The Internal Revenue Service recently completed an extensive audit of Intermountain Health Care to determine if the non-profit corporation should retain its federal tax-exempt status.

IHC expects the probe - which began in February - to result in a federal recommendation that IHC continue to be exempt from paying federal taxes because its charity care to the poor meets the federal "community benefits standard" established in 1969."Their preliminary indication is that the exempt status of IHC will continue," said Douglas Hammer, vice president and general counsel.

The IRS investigation into IHC is part of a national move to pressure the nation's 3,200 non-profit hospitals to provide more charity care to the poor or lose their federal tax-exempt status.

The IRS wants to know if non-profit hospitals provide emergency room care to all "regardless of ability to pay" and whether they exclude "any segment of the community," said James McGovern, IRS assistant chief counsel for employee benefits and exempt organizations in Washington, D.C. He is concerned that Medicaid patients may be excluded by some hospitals.

McGovern spoke to the Deseret News by telephone Wednesday.

Congress mandated the IRS crackdown on non-profit hospitals after a report issued by the General Accounting Office in May indicted many hospitals do not provide enough charity care to warrant federal tax exemption.

In response to that mandate, the IRS expanded the information it requires from non-profit organizations and broadened the scope of its audits. For example, non-profit organizations are now required to list the salaries of their top executives on new Form 990 tax returns. More detailed information on revenues, charity care and for-profit subsidiaries is also required.

A team of IRS examiners spent nearly 14 weeks in Utah probing IHC. "Through August they had two or three auditors on-site for weeks at a time," said Steven D. Kohlert, IHC senior vice president.

"They interviewed people internally. They visited hospitals, emergency rooms and clinics" during the "top-to-bottom review of the organization," Kohlert said."It is very clear their whole audit process is a whole lot more intense as far as hospitals are concerned."

The IRS plans to examine how non-profit hospitals recruit physicians and what compensation they offer the doctors as well as examine joint ventures between hospitals and for-profit companies, McGovern said. Hospitals that lure doctors away from competing facilities by promising them a share of their net earnings will lose tax-exempt status, he said.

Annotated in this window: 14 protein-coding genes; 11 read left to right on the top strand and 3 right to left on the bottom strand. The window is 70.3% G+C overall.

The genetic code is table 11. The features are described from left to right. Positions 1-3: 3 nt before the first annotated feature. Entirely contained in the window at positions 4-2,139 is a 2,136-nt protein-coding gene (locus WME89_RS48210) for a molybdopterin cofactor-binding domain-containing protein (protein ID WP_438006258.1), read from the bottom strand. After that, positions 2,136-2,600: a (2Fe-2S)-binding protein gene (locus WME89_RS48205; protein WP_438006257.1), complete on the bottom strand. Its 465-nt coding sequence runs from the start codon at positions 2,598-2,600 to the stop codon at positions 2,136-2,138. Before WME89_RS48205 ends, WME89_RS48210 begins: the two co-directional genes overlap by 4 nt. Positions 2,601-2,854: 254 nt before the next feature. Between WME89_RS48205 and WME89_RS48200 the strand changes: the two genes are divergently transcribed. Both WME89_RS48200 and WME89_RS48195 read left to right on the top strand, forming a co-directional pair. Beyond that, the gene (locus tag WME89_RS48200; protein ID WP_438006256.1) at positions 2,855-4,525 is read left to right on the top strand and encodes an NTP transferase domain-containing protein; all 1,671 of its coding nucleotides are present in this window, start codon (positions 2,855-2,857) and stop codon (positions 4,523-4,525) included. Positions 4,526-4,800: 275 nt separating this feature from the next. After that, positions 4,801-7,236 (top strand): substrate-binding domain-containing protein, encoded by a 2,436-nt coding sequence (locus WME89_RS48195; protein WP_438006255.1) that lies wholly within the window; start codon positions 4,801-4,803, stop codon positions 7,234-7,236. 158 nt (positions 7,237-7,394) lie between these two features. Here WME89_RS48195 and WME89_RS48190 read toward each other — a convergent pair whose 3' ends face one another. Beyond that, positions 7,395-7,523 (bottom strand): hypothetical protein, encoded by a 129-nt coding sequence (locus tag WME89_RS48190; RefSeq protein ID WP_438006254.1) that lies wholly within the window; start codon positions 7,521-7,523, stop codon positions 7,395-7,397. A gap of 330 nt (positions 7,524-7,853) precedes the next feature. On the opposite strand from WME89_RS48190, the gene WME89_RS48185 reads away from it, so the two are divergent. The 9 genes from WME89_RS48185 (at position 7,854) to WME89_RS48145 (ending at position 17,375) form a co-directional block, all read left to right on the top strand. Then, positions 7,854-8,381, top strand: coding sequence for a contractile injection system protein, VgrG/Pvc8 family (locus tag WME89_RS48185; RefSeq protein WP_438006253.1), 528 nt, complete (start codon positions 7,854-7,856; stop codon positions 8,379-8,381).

Kohlert expects IHC to receive a "Good Housekeeping seal of approval" from the IRS, he said. IHC is convinced that federal approval will help persuade Utah counties to give IHC an exemption from paying property tax as well.

Some IHC hospitals have been denied property tax exemptions in Salt Lake and Utah counties in recent years. IHC appealed those denials to the Utah someone has taken a very hard look at us. We feel we are on solid ground," Kohlert said.

Hospitals of all sizes will be eligible to audit, McGovern said. But those "with complex, time-consuming tax problems hidden in their non-profit tax returns" will be more likely to receive a review, he said.

IHC apparently is one of the first systems audited, but corporation officials aren't sure why.

"We understand the IRS wanted to have a large case audit - a very large hospital or a good size system - as part of their mix. We were just the luck of the draw, I guess," Kohlert said.

If they haven't already, other non-profit organizations in Utah can expect similar IRS scrutiny.

"We will be ready if the IRS comes calling. It will be a relatively easy task for our hospitals and a relatively easy task for the IRS," said Rick Kinnersley, president, Utah Hospital Association.